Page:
Top carcase traits pay off for Galpins

Top carcase traits pay off for Galpins


Sheep
FAMILY AFFAIR: David Galpin and sons Jordan and Mason, Warrawindi stud, Penola, will have four breeds on display at their Sheep Week field day.

FAMILY AFFAIR: David Galpin and sons Jordan and Mason, Warrawindi stud, Penola, will have four breeds on display at their Sheep Week field day.

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PENOLA-based Warrawindi stud has a clear breeding goal – to help its prime lamb clients make more money, by producing more meat in their flocks.

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PENOLA-based Warrawindi stud has a clear breeding goal – to help its prime lamb clients make more money, by producing more meat in their flocks.

David and Alison Galpin and their children have been successfully breeding Poll Dorsets with this motto for 14 years.

In their flock of 550 Poll Dorset stud ewes they have used some of the breed’s highest indexing rams, aiming for a balance of early growth with muscle and fat.

Two of the Galpins’ sons – Jordan and Mason – also run Suffolk and Border Leicester studs, which were established in 2012 and 2014.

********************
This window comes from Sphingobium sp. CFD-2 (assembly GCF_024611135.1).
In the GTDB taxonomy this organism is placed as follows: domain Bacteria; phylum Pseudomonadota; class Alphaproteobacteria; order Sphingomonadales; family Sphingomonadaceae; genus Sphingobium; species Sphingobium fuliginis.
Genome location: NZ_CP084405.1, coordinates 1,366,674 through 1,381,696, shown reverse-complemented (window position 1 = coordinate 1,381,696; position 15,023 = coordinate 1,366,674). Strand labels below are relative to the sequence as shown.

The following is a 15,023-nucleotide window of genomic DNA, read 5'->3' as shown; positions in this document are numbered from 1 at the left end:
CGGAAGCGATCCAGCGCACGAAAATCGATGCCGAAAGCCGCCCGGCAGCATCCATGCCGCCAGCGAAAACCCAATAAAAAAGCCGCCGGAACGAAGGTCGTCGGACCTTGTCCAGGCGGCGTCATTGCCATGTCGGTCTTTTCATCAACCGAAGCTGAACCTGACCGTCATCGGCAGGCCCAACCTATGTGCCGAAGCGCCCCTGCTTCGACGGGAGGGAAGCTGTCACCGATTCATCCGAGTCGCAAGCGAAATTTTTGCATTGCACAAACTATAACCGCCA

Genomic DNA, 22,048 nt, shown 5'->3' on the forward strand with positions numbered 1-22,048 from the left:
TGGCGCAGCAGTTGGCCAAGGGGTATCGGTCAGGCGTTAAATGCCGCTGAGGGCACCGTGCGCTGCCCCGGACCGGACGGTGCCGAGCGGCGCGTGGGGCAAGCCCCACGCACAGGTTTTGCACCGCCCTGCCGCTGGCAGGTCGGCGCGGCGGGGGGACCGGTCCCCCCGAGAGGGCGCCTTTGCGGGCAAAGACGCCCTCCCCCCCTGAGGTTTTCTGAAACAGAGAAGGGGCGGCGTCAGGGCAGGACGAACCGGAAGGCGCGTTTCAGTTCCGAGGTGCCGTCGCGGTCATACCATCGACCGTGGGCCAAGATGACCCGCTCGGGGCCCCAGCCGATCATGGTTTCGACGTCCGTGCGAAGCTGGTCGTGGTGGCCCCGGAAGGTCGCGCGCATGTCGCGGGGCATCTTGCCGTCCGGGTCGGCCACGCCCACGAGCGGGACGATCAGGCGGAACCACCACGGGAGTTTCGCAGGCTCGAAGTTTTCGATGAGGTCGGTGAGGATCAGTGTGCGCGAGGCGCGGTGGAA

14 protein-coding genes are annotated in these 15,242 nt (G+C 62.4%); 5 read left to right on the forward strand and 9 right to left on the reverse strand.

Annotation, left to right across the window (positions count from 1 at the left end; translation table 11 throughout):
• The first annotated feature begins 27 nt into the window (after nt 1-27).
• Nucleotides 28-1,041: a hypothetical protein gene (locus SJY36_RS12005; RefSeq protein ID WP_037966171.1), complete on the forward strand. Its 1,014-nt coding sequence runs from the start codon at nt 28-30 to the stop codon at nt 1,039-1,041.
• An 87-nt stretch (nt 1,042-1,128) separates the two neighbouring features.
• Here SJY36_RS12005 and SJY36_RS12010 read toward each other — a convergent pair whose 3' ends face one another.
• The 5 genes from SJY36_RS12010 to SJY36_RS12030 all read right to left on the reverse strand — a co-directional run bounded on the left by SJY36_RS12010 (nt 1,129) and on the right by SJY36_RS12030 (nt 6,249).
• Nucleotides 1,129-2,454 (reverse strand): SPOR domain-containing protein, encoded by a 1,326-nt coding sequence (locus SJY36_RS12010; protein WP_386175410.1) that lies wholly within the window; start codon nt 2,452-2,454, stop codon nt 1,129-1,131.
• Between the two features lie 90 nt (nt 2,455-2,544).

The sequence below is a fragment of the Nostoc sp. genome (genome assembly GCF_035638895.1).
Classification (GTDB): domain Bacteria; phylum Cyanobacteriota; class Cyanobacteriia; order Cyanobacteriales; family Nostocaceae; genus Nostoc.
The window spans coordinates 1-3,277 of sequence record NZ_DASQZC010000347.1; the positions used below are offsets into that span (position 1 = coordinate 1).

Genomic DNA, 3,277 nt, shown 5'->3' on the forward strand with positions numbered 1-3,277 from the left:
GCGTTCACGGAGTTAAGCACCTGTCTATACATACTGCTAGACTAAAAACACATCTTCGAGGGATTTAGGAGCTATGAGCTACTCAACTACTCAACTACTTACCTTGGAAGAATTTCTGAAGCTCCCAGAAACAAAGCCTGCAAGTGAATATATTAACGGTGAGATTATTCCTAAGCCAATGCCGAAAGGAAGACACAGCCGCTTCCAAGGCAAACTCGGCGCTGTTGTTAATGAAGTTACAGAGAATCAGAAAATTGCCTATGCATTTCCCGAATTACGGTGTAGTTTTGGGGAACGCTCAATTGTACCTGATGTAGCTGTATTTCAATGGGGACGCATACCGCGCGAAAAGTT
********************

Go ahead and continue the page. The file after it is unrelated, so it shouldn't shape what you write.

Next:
Recently the Galpins added the Bruk Bruk East Friesian stud, Wando Vale, Vic, comprising 420 ewes.

David says they wanted their terminal clients to be able to also source maternal genetics to breed their own replacement ewes.

The Galpins sell about 200 rams at their annual on-property sale, but in 2019 they hope to lift to 300.

The four stud flocks are run with a commercial flock of 1500 Merino ewes and 3000 first-cross ewes which are mated to Poll Dorsets, to produce a 22-kilogram to 24kg lamb carcaseweight at four to five months of age.

Jordan says they have had some great feedback from their clients turning off heavy lambs at a young age.

“The lamb industry looks sound as a bell for the next 10 to 15 years,” David said.

“The rest of the world is just getting a taste of Australian lamb.”

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